Hey, I just found another use for Blogging! It’s a productive use of time at 6am during a windstorm power failure when the only thing you have is battery power on the laptop – no internet, no lights, no coffee – can’t decide which is worse?!?!

So I read and shared this article this week. My guess is many of my colleagues in the insurance space will read it, gently cross their arms, lean back in their chairs, and think, “Yep, this is what I’ve been saying all along…and exactly why I haven’t gotten into all that Facebook, Blogs and Social Media stuff. It’s all a fad.”

Yes, we ARE in a bubble. But here’s the thing (and I’ll ask the crowd of readers to Comment their take below):

The article makes a sound analogy with e-Commerce during the ’98-2000 era. There certainly was a bubble and a burst. Dot-com’s were getting huge amounts of money with no revenue model, etc. etc. The crash hit, many of those companies faded out, etc. Don’t need to rehash all that.

But what came out of all that? Solid e-commerce platforms by solid companies. Not sure what the latest numbers are, but billions of dollars are running through the internet as companies put their products on Web sites and buyers buy them. Again, no need to justify and explain all that anymore – common sense and acceptable.

Why did e-commerce outlive the Bubble? I’ll argue the following. What do you think?

Individually – I’ll list three. Please add yours.

IMHO, it really boils down to Fundamental Human Behaviors

e-Commerce efficiencies with time and money – Didn’t people see pretty quickly that they could browse for books and music on Amazon.com faster than they could in the store? Didn’t Google make it incredibly easy to find pretty much anything you want and compare prices, vendors, choices, user ratings, etc.? [And now we have all of that on our smart-phones? And now we have things like Groupon, Web specials, discounts for Fans, check-in savings on FourSquare?]

Sharing – Didn’t people love to tell stories about what happened to them after they bought the products? Give advice to others in similar circumstances? Make recommendations? Comment from the peanut gallery? Be the arm-chair quarterback? Share uses? Rant about injustices? Solve problems? [Back then it was mass emails and Fwd Fwd Fwd, right? Now it’s Facebook and YouTube, etc.]

Helping – Didn’t e-Commerce make it easier for people to help each other? A fundamental behavior? Why do drivers flash their lights at cars approaching a speed trap?

Corporately – I’ll list five. Please add yours.

  1. Industry leadership – Did the early adopters of e-Commerce realize long-term benefits as their systems matured through trial and error before the rest of the pack? When they figured out ways to do things better, faster, cheaper; to become known as an innovator in the industry; to develop ecosystems that snow-plowed the road for the industry, was there value in that?
  2. Competitive advantage – Did companies with better e-Commerce platforms do better in the 2000s than the competition? And how are they positioned today in 2011? What were the difference makers? How about those that did things in-house versus outsourcing to specialists? Pro’s and con’s on that to be sure, but if we limit the thoughts to the legit, real-deal outsourcing companies…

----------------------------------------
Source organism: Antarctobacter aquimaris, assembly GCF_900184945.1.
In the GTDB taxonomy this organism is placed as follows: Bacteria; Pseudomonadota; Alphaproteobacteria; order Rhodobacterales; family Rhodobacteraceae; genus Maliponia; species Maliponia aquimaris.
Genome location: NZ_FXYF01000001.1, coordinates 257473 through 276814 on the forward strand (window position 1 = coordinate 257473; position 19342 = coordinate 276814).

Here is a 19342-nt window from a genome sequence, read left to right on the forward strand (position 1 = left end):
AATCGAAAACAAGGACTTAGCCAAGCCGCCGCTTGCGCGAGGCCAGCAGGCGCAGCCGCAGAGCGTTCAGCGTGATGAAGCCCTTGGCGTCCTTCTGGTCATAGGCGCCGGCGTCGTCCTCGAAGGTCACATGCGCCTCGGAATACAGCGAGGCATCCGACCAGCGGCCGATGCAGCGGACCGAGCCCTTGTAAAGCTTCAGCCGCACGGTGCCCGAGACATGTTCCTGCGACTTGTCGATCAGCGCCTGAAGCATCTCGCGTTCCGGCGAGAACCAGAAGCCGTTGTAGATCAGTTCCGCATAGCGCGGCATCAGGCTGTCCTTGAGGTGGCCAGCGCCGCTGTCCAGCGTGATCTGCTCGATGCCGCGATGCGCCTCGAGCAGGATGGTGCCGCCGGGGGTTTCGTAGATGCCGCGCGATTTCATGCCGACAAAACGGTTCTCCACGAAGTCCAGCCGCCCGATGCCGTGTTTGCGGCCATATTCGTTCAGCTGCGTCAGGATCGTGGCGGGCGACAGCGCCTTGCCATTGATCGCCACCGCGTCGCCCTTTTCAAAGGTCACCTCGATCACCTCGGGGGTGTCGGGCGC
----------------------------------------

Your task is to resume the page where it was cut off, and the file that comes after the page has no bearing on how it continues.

3. Cost savings – Netnet, now that we’re 10 years down the road and e-Commerce platforms are in place, are cost structure differences yielding gains compared to the 80s and 90? Shopping? Distribution? Inventory management? etc?
  4. Mass marketing – Did e-Commerce realize the potential for companies to immediately get new products out to wide bases of constituents? How about selling overstocks? What else? And now, what about this concept called “Revenue on Demand”?
  5. Personalization – How about letting the consumer design their own product? Colors, features, accessories, timelines, etc.? Of course often for either a fee or for competitive advantage, right?

What are some other advantages of mature e-Commerce platforms?

Interesting side note: As I mentioned previously, I heard an insurance executive last summer say from a podium, “When will e-Commerce realize its potential?” I wanted to stand up and shout, “When you start doin’ it right, buddy.” Funny how that exec about 3 months later was canned. Oh, and 6 months later his Linkedin profile still lists him in the CEO role. Doh! I swear……. (I’ll save him the embarrassment of linking to it.)

So are we in a Social Media bubble? Absolutely. Will it burst? Yep. Then what? To answer the question in the original E-Consultancy blog…

“We’ll get back to reality and figuring out how to do Social Tech right like we shoulda’ been doing in the first place.”

My take? Social Tech is a specialization like anything else? It’s a discipline that must be mastered and kept up with? As to marketing? There’s a host of things that need to be done urgently today? If we don’t keep up, we WILL be left behind – just common sense. How costly will falling behind be? Again, my opinion, that seems to depend on customer switching costs and your competitors. Don’t underestimate the power of consumer ratings and recommendations, the viral nature of the social Web. Don’t be complacent. Change never stops.

What do you think? Good use of an hour to write this post? Any of this make sense? Please comment. Certainly link back to your site, your blog, or other writings. Please share with your network, ask them to comment, and see if we can get some of your thought-leader friends to pipe in.

Bubble or not, the critically important questions seem to be: Are there long-term utilities in Social Technologies? Does Social Tech align with core human behavior? And will early corporate adopters (caveat: who do it Social RIGHT) have long-term competitive advantage?